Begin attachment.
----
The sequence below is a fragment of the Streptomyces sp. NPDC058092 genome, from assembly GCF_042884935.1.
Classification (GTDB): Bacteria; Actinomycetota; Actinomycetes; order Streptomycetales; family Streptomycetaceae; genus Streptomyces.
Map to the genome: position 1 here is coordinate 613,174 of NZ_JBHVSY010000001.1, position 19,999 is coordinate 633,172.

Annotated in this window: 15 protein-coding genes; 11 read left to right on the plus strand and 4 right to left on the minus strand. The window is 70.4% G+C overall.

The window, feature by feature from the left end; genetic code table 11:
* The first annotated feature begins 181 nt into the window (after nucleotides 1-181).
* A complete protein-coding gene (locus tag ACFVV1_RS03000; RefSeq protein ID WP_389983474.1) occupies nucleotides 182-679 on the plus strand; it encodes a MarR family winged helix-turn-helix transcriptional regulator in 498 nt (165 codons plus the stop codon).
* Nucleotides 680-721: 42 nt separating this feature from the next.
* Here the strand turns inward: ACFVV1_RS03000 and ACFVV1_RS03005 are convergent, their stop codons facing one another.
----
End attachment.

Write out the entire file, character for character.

The sequence below is a fragment of the Streptomyces sp. NPDC058092 genome, from assembly GCF_042884935.1.
Classification (GTDB): Bacteria; Actinomycetota; Actinomycetes; order Streptomycetales; family Streptomycetaceae; genus Streptomyces.
Map to the genome: position 1 here is coordinate 613,174 of NZ_JBHVSY010000001.1, position 19,999 is coordinate 633,172.

Annotated in this window: 15 protein-coding genes; 11 read left to right on the plus strand and 4 right to left on the minus strand. The window is 70.4% G+C overall.

The window, feature by feature from the left end; genetic code table 11:
* The first annotated feature begins 181 nt into the window (after nucleotides 1-181).
* A complete protein-coding gene (locus tag ACFVV1_RS03000; RefSeq protein ID WP_389983474.1) occupies nucleotides 182-679 on the plus strand; it encodes a MarR family winged helix-turn-helix transcriptional regulator in 498 nt (165 codons plus the stop codon).
* Nucleotides 680-721: 42 nt separating this feature from the next.
* Here the strand turns inward: ACFVV1_RS03000 and ACFVV1_RS03005 are convergent, their stop codons facing one another.